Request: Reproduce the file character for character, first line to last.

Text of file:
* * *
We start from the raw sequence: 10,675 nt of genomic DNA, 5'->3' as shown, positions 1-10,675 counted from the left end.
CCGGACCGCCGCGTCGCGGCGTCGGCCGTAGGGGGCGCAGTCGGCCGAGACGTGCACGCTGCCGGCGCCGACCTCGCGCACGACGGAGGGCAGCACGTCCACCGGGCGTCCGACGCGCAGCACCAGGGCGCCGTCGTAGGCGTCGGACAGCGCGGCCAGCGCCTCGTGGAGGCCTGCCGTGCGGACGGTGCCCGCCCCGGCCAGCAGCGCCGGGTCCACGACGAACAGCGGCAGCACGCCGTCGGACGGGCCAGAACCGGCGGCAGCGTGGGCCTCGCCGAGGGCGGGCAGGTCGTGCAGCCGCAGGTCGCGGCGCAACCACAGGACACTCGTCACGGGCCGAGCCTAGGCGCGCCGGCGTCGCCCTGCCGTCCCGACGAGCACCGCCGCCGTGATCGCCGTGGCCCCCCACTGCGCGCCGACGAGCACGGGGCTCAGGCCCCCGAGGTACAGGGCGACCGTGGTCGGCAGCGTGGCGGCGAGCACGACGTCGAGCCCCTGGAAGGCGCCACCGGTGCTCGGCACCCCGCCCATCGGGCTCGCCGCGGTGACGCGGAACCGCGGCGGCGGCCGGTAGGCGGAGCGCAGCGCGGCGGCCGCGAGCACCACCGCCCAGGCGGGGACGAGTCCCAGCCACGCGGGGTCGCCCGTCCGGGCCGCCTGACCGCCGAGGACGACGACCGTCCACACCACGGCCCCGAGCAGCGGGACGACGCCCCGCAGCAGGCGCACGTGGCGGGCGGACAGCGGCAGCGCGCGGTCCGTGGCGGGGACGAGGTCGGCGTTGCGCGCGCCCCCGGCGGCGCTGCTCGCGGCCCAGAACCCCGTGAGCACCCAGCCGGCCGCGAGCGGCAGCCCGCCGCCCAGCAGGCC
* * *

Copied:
We start from the raw sequence: 10,675 nt of genomic DNA, 5'->3' as shown, positions 1-10,675 counted from the left end.
CCGGACCGCCGCGTCGCGGCGTCGGCCGTAGGGGGCGCAGTCGGCCGAGACGTGCACGCTGCCGGCGCCGACCTCGCGCACGACGGAGGGCAGCACGTCCACCGGGCGTCCGACGCGCAGCACCAGGGCGCCGTCGTAGGCGTCGGACAGCGCGGCCAGCGCCTCGTGGAGGCCTGCCGTGCGGACGGTGCCCGCCCCGGCCAGCAGCGCCGGGTCCACGACGAACAGCGGCAGCACGCCGTCGGACGGGCCAGAACCGGCGGCAGCGTGGGCCTCGCCGAGGGCGGGCAGGTCGTGCAGCCGCAGGTCGCGGCGCAACCACAGGACACTCGTCACGGGCCGAGCCTAGGCGCGCCGGCGTCGCCCTGCCGTCCCGACGAGCACCGCCGCCGTGATCGCCGTGGCCCCCCACTGCGCGCCGACGAGCACGGGGCTCAGGCCCCCGAGGTACAGGGCGACCGTGGTCGGCAGCGTGGCGGCGAGCACGACGTCGAGCCCCTGGAAGGCGCCACCGGTGCTCGGCACCCCGCCCATCGGGCTCGCCGCGGTGACGCGGAACCGCGGCGGCGGCCGGTAGGCGGAGCGCAGCGCGGCGGCCGCGAGCACCACCGCCCAGGCGGGGACGAGTCCCAGCCACGCGGGGTCGCCCGTCCGGGCCGCCTGACCGCCGAGGACGACGACCGTCCACACCACGGCCCCGAGCAGCGGGACGACGCCCCGCAGCAGGCGCACGTGGCGGGCGGACAGCGGCAGCGCGCGGTCCGTGGCGGGGACGAGGTCGGCGTTGCGCGCGCCCCCGGCGGCGCTGCTCGCGGCCCAGAACCCCGTGAGCACCCAGCCGGCCGCGAGCGGCAGCCCGCCGCCCAGCAGGCC